Title

Exploring the Effects of Moist Heat Pack Duration on Shoulder Range of Motion

Presentation Type

Poster

Abstract

Moist heat packs are commonly used by athletes prior to activity to increase superficial circulation, metabolism, and range of motion in specific muscle groups. Research indicates that moist heat packs must be applied for 30 minutes to raise tissue temperature at a depth of 1-2 centimeters. From a practical standpoint, it is widely known that the average treatment time for a moist heat pack is 15-20 minutes. Little research has explained the variability in duration of moist heat pack application and its potential impact on range of motion. The purpose of this study was to examine three different trials of moist heat pack application with varying times to determine its effect on shoulder range of motion. A convenience sample included 6 participants, 3 males and 3 females. They were all college aged, physically active, healthy individuals that had no previous injuries with their dominant shoulder. Each subject completed three durations of moist heat pack application to their dominant shoulder (10, 15, 20 minutes) within one week and 24 hours between each trial. Shoulder range of motion was measured before and after each trial. A 2x3 repeated measures ANOVA revealed no significance for increased shoulder external rotation (p=0.330), for horizontal adduction (p=0.940), internal rotation (p=0.090) or flexion (p=0.271). However, there was a main effect for time (p=0.04) for external rotation. It also revealed the range of motion of all groups decreased regardless of heat pack duration. The results from this study indicate that treatment times of 10-20 minutes are insufficient to increase range of motion. Greater treatment times (30 minutes) attain one to two centimeters of heating with superficial agents, this might affect ROM. Further research is necessary to determine appropriate treatment parameters of moist heat pack application when the clinical goal is to increase range of motion.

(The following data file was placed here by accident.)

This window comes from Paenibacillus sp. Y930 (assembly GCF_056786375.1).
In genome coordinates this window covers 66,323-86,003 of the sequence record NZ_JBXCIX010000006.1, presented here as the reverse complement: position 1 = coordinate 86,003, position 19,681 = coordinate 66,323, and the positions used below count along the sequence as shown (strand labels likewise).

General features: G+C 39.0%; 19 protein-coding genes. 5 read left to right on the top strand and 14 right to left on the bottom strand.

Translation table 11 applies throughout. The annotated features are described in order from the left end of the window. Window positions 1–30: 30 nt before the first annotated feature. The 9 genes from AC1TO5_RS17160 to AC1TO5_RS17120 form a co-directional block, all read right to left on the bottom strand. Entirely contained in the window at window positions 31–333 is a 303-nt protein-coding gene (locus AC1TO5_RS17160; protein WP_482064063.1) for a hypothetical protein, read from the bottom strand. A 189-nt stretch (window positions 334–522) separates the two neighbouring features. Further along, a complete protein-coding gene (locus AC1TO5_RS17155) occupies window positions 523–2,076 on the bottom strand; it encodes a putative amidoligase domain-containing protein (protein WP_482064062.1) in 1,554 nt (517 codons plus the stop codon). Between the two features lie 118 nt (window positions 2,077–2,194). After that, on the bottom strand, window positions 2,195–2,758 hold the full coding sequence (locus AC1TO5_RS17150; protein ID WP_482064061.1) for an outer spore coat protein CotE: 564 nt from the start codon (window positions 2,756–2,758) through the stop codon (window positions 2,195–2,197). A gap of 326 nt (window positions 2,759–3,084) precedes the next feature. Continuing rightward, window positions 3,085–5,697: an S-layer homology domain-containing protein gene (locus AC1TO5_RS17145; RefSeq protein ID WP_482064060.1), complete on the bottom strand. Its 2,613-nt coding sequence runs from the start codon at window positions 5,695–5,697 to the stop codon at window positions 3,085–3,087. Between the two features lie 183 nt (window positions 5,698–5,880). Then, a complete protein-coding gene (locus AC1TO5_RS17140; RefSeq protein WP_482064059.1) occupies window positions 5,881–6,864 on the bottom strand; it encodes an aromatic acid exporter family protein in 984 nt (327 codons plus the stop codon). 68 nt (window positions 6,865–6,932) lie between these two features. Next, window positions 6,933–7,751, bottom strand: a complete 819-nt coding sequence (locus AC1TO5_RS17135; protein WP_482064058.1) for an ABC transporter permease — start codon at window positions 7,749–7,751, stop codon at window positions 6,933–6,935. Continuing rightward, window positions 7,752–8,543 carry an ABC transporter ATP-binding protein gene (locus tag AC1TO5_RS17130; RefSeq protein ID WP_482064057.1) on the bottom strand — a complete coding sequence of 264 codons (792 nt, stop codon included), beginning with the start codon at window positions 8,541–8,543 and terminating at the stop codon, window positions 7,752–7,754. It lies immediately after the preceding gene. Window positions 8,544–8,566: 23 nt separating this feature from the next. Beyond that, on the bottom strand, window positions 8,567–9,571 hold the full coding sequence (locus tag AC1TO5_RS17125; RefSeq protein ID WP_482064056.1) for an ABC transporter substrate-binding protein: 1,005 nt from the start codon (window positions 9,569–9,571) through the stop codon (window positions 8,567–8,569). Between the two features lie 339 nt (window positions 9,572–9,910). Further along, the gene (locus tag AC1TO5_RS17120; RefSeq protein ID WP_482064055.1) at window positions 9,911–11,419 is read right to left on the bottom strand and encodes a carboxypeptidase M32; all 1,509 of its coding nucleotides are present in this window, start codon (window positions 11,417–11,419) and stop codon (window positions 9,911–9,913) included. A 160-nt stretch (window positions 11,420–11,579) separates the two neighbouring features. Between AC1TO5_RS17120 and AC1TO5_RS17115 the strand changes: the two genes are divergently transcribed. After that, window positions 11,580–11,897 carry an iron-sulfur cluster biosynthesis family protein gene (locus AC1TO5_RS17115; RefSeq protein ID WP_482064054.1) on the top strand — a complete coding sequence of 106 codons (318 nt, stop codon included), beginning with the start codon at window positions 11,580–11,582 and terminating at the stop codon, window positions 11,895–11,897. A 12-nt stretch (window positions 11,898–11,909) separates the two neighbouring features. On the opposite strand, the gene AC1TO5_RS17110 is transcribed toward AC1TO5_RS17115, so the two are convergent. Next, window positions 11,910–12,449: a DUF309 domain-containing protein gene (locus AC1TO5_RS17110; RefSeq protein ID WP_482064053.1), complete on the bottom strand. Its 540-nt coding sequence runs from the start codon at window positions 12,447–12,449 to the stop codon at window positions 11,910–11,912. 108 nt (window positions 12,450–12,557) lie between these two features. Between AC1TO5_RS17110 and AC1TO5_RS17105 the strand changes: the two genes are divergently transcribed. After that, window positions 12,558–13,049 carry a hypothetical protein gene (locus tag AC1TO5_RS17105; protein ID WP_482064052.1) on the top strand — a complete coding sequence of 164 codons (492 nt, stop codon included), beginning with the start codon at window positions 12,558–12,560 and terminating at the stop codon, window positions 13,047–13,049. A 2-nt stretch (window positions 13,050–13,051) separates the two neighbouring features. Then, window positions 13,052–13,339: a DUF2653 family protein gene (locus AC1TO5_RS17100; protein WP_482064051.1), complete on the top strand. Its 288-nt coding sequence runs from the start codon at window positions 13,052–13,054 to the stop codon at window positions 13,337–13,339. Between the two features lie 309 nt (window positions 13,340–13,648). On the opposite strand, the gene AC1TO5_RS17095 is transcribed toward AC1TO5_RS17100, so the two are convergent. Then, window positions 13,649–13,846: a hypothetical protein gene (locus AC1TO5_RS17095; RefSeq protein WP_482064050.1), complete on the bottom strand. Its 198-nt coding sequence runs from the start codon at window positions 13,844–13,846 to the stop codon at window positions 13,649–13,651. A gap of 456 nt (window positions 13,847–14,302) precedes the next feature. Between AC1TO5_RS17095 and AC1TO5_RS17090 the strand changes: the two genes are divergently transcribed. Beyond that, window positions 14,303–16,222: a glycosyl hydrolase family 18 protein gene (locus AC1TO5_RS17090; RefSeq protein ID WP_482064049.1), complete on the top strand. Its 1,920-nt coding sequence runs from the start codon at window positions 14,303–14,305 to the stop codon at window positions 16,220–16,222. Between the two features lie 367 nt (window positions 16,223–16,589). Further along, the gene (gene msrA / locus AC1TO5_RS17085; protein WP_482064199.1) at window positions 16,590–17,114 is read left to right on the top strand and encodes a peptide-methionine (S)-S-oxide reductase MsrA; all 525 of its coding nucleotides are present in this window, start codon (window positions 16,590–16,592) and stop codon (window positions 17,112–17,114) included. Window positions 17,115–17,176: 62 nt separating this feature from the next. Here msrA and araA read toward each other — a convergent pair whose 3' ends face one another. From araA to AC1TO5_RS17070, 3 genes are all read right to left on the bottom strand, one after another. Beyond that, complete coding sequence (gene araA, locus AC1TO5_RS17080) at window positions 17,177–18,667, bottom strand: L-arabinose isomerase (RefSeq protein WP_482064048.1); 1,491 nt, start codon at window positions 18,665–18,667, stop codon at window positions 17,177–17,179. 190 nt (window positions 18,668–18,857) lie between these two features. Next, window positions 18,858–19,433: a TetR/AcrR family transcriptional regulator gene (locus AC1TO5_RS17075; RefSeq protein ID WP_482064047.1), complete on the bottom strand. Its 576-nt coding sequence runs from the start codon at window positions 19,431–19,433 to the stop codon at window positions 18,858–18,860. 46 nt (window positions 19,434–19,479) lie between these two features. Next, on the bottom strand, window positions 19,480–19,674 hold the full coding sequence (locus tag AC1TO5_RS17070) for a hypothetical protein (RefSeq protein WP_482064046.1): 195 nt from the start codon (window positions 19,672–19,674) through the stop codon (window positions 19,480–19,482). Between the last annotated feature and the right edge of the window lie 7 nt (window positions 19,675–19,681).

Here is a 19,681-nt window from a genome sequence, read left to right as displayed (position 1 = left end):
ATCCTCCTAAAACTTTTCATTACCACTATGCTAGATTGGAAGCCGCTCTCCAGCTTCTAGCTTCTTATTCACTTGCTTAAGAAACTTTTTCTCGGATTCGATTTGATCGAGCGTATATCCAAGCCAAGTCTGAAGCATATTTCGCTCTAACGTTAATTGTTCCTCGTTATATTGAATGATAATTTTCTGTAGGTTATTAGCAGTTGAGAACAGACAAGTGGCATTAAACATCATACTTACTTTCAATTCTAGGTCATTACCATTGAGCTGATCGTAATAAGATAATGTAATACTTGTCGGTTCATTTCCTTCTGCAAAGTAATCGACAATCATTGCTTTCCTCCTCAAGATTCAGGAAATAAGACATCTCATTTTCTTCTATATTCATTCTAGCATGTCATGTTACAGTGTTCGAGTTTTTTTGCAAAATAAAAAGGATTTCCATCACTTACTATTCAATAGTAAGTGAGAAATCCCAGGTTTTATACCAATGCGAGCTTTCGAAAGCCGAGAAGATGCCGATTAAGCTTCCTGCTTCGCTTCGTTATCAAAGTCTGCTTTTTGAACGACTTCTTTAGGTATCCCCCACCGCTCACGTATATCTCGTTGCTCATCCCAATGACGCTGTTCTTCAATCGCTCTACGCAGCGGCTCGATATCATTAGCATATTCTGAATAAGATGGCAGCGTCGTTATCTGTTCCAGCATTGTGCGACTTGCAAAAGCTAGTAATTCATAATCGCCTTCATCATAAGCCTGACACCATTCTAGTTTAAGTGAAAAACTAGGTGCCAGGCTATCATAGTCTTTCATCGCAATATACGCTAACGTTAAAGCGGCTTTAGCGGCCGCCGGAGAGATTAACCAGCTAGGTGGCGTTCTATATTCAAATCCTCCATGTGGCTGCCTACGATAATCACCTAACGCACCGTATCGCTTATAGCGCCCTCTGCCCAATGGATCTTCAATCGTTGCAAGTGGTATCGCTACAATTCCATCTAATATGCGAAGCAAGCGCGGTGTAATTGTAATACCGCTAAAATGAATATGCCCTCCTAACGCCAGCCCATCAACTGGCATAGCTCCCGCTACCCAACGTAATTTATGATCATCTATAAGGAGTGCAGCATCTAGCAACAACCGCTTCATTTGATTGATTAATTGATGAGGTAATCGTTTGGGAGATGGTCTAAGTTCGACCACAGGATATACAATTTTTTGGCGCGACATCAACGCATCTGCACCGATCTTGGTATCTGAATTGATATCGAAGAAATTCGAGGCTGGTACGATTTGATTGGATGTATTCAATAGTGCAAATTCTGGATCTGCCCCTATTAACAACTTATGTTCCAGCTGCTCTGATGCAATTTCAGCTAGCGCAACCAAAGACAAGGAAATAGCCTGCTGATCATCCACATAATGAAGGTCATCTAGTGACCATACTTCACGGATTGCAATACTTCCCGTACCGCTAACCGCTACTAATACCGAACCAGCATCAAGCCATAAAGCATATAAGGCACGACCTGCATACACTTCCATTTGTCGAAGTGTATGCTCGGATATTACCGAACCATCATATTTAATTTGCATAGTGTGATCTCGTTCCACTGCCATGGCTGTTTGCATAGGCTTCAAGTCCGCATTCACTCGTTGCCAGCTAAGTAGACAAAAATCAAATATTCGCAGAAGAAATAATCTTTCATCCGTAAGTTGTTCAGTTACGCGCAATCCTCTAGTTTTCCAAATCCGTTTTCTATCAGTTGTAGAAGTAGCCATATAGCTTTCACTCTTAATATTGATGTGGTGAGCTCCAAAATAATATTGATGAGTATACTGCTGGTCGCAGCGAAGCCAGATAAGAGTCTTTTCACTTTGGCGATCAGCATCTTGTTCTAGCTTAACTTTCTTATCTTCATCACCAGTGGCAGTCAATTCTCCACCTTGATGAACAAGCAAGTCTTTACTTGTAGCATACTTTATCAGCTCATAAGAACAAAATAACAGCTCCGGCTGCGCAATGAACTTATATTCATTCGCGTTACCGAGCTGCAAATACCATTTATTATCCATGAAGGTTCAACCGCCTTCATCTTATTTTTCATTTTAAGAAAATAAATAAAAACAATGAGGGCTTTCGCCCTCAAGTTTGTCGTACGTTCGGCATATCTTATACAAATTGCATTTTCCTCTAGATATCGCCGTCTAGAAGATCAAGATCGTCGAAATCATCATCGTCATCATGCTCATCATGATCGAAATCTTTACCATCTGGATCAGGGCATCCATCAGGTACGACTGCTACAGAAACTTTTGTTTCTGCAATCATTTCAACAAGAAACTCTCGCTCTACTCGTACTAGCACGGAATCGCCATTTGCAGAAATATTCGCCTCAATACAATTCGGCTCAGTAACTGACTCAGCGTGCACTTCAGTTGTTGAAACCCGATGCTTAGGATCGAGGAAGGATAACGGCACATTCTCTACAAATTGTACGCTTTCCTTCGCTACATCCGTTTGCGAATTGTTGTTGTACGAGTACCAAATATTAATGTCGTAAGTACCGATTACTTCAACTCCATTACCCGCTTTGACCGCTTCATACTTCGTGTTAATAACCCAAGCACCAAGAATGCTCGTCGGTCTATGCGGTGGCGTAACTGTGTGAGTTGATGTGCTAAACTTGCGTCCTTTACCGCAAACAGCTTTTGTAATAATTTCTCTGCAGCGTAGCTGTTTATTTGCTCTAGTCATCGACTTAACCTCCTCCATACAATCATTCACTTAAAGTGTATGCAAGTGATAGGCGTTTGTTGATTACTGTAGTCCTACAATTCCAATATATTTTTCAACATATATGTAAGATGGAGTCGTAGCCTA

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Apr 12th, 11:00 AM Apr 12th, 12:00 PM

Exploring the Effects of Moist Heat Pack Duration on Shoulder Range of Motion

UC Ballroom

Moist heat packs are commonly used by athletes prior to activity to increase superficial circulation, metabolism, and range of motion in specific muscle groups. Research indicates that moist heat packs must be applied for 30 minutes to raise tissue temperature at a depth of 1-2 centimeters. From a practical standpoint, it is widely known that the average treatment time for a moist heat pack is 15-20 minutes. Little research has explained the variability in duration of moist heat pack application and its potential impact on range of motion. The purpose of this study was to examine three different trials of moist heat pack application with varying times to determine its effect on shoulder range of motion. A convenience sample included 6 participants, 3 males and 3 females. They were all college aged, physically active, healthy individuals that had no previous injuries with their dominant shoulder. Each subject completed three durations of moist heat pack application to their dominant shoulder (10, 15, 20 minutes) within one week and 24 hours between each trial. Shoulder range of motion was measured before and after each trial. A 2x3 repeated measures ANOVA revealed no significance for increased shoulder external rotation (p=0.330), for horizontal adduction (p=0.940), internal rotation (p=0.090) or flexion (p=0.271). However, there was a main effect for time (p=0.04) for external rotation. It also revealed the range of motion of all groups decreased regardless of heat pack duration. The results from this study indicate that treatment times of 10-20 minutes are insufficient to increase range of motion. Greater treatment times (30 minutes) attain one to two centimeters of heating with superficial agents, this might affect ROM. Further research is necessary to determine appropriate treatment parameters of moist heat pack application when the clinical goal is to increase range of motion.